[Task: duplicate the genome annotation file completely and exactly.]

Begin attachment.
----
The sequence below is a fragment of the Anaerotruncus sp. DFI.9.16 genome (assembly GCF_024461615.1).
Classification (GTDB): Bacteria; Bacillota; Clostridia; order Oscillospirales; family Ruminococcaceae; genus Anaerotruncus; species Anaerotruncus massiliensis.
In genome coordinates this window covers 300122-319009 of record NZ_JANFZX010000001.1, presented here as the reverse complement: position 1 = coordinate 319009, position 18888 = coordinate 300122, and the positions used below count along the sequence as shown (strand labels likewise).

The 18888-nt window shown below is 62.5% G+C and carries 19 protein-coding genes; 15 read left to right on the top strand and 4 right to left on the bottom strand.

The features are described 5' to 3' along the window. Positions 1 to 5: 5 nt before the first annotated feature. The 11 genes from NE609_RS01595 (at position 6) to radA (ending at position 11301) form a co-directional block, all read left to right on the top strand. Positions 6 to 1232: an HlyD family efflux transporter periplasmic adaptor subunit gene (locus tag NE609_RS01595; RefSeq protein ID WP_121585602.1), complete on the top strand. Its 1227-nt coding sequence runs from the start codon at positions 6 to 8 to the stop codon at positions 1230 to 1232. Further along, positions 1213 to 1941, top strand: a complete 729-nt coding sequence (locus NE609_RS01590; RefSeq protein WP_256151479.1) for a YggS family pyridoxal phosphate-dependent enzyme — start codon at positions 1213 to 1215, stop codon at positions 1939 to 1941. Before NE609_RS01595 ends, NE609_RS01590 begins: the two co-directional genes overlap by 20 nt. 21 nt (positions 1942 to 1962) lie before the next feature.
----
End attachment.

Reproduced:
The sequence below is a fragment of the Anaerotruncus sp. DFI.9.16 genome (assembly GCF_024461615.1).
Classification (GTDB): Bacteria; Bacillota; Clostridia; order Oscillospirales; family Ruminococcaceae; genus Anaerotruncus; species Anaerotruncus massiliensis.
In genome coordinates this window covers 300122-319009 of record NZ_JANFZX010000001.1, presented here as the reverse complement: position 1 = coordinate 319009, position 18888 = coordinate 300122, and the positions used below count along the sequence as shown (strand labels likewise).

The 18888-nt window shown below is 62.5% G+C and carries 19 protein-coding genes; 15 read left to right on the top strand and 4 right to left on the bottom strand.

The features are described 5' to 3' along the window. Positions 1 to 5: 5 nt before the first annotated feature. The 11 genes from NE609_RS01595 (at position 6) to radA (ending at position 11301) form a co-directional block, all read left to right on the top strand. Positions 6 to 1232: an HlyD family efflux transporter periplasmic adaptor subunit gene (locus tag NE609_RS01595; RefSeq protein ID WP_121585602.1), complete on the top strand. Its 1227-nt coding sequence runs from the start codon at positions 6 to 8 to the stop codon at positions 1230 to 1232. Further along, positions 1213 to 1941, top strand: a complete 729-nt coding sequence (locus NE609_RS01590; RefSeq protein WP_256151479.1) for a YggS family pyridoxal phosphate-dependent enzyme — start codon at positions 1213 to 1215, stop codon at positions 1939 to 1941. Before NE609_RS01595 ends, NE609_RS01590 begins: the two co-directional genes overlap by 20 nt. 21 nt (positions 1942 to 1962) lie before the next feature.